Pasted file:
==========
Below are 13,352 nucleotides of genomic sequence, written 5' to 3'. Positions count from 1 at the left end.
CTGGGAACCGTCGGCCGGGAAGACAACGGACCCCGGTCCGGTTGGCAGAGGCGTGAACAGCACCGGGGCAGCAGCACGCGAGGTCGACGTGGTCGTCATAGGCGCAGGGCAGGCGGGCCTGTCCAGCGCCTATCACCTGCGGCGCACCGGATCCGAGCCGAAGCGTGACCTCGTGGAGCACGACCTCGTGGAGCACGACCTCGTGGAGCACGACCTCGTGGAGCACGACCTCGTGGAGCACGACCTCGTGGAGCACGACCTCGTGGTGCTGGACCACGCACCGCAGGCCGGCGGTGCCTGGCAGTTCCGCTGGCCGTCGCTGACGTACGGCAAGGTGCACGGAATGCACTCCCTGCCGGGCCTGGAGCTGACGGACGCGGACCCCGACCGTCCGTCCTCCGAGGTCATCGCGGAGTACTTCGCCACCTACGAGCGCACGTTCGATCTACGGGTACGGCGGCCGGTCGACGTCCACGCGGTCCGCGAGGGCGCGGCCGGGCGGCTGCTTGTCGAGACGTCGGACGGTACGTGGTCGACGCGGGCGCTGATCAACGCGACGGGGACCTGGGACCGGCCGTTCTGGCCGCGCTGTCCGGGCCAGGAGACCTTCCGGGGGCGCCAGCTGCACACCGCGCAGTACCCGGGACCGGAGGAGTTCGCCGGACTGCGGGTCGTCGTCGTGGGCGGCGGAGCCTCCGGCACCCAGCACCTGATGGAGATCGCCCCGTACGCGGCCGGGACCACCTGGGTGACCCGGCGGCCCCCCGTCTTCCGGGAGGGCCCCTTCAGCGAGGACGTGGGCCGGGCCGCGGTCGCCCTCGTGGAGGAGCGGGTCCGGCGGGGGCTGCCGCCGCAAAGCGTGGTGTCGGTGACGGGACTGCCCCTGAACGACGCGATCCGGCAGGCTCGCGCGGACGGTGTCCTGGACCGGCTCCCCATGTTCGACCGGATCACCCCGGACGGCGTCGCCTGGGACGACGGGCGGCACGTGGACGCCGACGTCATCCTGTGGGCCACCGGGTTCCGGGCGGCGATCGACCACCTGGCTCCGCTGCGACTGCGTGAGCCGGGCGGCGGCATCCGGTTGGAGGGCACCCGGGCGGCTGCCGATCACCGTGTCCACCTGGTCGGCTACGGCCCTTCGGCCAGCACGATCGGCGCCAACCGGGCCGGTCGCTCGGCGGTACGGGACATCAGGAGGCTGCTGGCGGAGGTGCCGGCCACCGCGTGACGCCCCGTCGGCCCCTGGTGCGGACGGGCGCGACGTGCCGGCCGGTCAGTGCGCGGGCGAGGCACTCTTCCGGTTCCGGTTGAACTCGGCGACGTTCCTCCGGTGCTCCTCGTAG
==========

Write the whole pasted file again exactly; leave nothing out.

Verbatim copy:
Below are 13,352 nucleotides of genomic sequence, written 5' to 3'. Positions count from 1 at the left end.
CTGGGAACCGTCGGCCGGGAAGACAACGGACCCCGGTCCGGTTGGCAGAGGCGTGAACAGCACCGGGGCAGCAGCACGCGAGGTCGACGTGGTCGTCATAGGCGCAGGGCAGGCGGGCCTGTCCAGCGCCTATCACCTGCGGCGCACCGGATCCGAGCCGAAGCGTGACCTCGTGGAGCACGACCTCGTGGAGCACGACCTCGTGGAGCACGACCTCGTGGAGCACGACCTCGTGGAGCACGACCTCGTGGAGCACGACCTCGTGGTGCTGGACCACGCACCGCAGGCCGGCGGTGCCTGGCAGTTCCGCTGGCCGTCGCTGACGTACGGCAAGGTGCACGGAATGCACTCCCTGCCGGGCCTGGAGCTGACGGACGCGGACCCCGACCGTCCGTCCTCCGAGGTCATCGCGGAGTACTTCGCCACCTACGAGCGCACGTTCGATCTACGGGTACGGCGGCCGGTCGACGTCCACGCGGTCCGCGAGGGCGCGGCCGGGCGGCTGCTTGTCGAGACGTCGGACGGTACGTGGTCGACGCGGGCGCTGATCAACGCGACGGGGACCTGGGACCGGCCGTTCTGGCCGCGCTGTCCGGGCCAGGAGACCTTCCGGGGGCGCCAGCTGCACACCGCGCAGTACCCGGGACCGGAGGAGTTCGCCGGACTGCGGGTCGTCGTCGTGGGCGGCGGAGCCTCCGGCACCCAGCACCTGATGGAGATCGCCCCGTACGCGGCCGGGACCACCTGGGTGACCCGGCGGCCCCCCGTCTTCCGGGAGGGCCCCTTCAGCGAGGACGTGGGCCGGGCCGCGGTCGCCCTCGTGGAGGAGCGGGTCCGGCGGGGGCTGCCGCCGCAAAGCGTGGTGTCGGTGACGGGACTGCCCCTGAACGACGCGATCCGGCAGGCTCGCGCGGACGGTGTCCTGGACCGGCTCCCCATGTTCGACCGGATCACCCCGGACGGCGTCGCCTGGGACGACGGGCGGCACGTGGACGCCGACGTCATCCTGTGGGCCACCGGGTTCCGGGCGGCGATCGACCACCTGGCTCCGCTGCGACTGCGTGAGCCGGGCGGCGGCATCCGGTTGGAGGGCACCCGGGCGGCTGCCGATCACCGTGTCCACCTGGTCGGCTACGGCCCTTCGGCCAGCACGATCGGCGCCAACCGGGCCGGTCGCTCGGCGGTACGGGACATCAGGAGGCTGCTGGCGGAGGTGCCGGCCACCGCGTGACGCCCCGTCGGCCCCTGGTGCGGACGGGCGCGACGTGCCGGCCGGTCAGTGCGCGGGCGAGGCACTCTTCCGGTTCCGGTTGAACTCGGCGACGTTCCTCCGGTGCTCCTCGTAG